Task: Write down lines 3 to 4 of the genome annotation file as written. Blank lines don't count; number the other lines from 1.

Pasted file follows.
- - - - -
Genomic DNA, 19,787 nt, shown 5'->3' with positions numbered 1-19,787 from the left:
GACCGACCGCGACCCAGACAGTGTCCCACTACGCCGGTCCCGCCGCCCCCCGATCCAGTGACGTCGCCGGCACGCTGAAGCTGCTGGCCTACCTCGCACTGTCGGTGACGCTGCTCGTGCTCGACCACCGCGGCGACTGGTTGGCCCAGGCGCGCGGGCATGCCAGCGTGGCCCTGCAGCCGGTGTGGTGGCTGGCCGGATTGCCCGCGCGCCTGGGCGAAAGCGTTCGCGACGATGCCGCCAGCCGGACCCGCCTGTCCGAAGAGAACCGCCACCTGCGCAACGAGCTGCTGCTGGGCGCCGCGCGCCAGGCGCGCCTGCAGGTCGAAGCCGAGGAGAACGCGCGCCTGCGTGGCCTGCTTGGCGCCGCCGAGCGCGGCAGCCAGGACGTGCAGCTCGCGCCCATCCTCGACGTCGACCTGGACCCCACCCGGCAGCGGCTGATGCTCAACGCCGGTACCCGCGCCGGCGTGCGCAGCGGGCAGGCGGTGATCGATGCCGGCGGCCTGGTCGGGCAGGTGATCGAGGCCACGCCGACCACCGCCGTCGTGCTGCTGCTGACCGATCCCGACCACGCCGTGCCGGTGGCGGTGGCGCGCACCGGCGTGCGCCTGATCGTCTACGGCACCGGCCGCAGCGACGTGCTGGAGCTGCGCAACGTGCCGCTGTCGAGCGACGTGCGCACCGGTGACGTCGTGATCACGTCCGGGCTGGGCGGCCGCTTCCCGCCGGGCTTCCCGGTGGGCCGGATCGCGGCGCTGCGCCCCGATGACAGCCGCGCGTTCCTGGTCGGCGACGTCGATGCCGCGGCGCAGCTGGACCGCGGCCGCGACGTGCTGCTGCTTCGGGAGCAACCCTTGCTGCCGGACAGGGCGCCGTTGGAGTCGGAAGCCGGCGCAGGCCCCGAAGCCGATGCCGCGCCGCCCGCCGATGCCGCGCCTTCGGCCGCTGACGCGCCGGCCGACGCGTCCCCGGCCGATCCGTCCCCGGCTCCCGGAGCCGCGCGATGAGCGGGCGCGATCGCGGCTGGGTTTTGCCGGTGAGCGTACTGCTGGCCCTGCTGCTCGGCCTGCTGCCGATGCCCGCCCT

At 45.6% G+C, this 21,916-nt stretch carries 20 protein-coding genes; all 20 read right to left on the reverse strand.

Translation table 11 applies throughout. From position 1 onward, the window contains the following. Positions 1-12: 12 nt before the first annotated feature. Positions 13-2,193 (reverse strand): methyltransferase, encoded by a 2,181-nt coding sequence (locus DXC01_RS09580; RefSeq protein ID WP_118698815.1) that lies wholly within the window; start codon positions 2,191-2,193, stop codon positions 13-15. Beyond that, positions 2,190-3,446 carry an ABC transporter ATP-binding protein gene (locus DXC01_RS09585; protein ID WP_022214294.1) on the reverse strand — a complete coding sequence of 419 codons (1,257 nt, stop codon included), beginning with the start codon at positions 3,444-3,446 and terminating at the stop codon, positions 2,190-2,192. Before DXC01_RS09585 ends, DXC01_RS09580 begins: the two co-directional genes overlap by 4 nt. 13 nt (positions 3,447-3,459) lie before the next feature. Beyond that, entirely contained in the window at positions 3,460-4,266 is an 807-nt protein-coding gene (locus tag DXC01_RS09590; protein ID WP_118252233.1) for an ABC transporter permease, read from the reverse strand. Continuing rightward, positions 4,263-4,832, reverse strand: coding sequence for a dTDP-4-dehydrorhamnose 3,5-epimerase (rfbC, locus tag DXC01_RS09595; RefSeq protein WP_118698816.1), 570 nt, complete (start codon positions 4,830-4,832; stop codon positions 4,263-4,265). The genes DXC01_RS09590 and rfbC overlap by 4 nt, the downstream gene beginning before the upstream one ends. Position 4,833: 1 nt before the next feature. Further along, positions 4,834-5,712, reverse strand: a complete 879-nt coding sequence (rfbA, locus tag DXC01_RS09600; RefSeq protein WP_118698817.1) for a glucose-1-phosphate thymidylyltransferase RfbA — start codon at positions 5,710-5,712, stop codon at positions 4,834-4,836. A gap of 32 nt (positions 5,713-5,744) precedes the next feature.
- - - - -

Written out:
At 45.6% G+C, this 21,916-nt stretch carries 20 protein-coding genes; all 20 read right to left on the reverse strand.

Translation table 11 applies throughout. From position 1 onward, the window contains the following. Positions 1-12: 12 nt before the first annotated feature. Positions 13-2,193 (reverse strand): methyltransferase, encoded by a 2,181-nt coding sequence (locus DXC01_RS09580; RefSeq protein ID WP_118698815.1) that lies wholly within the window; start codon positions 2,191-2,193, stop codon positions 13-15. Beyond that, positions 2,190-3,446 carry an ABC transporter ATP-binding protein gene (locus DXC01_RS09585; protein ID WP_022214294.1) on the reverse strand — a complete coding sequence of 419 codons (1,257 nt, stop codon included), beginning with the start codon at positions 3,444-3,446 and terminating at the stop codon, positions 2,190-2,192. Before DXC01_RS09585 ends, DXC01_RS09580 begins: the two co-directional genes overlap by 4 nt. 13 nt (positions 3,447-3,459) lie before the next feature. Beyond that, entirely contained in the window at positions 3,460-4,266 is an 807-nt protein-coding gene (locus tag DXC01_RS09590; protein ID WP_118252233.1) for an ABC transporter permease, read from the reverse strand. Continuing rightward, positions 4,263-4,832, reverse strand: coding sequence for a dTDP-4-dehydrorhamnose 3,5-epimerase (rfbC, locus tag DXC01_RS09595; RefSeq protein WP_118698816.1), 570 nt, complete (start codon positions 4,830-4,832; stop codon positions 4,263-4,265). The genes DXC01_RS09590 and rfbC overlap by 4 nt, the downstream gene beginning before the upstream one ends. Position 4,833: 1 nt before the next feature. Further along, positions 4,834-5,712, reverse strand: a complete 879-nt coding sequence (rfbA, locus tag DXC01_RS09600; RefSeq protein WP_118698817.1) for a glucose-1-phosphate thymidylyltransferase RfbA — start codon at positions 5,710-5,712, stop codon at positions 4,834-4,836. A gap of 32 nt (positions 5,713-5,744) precedes the next feature.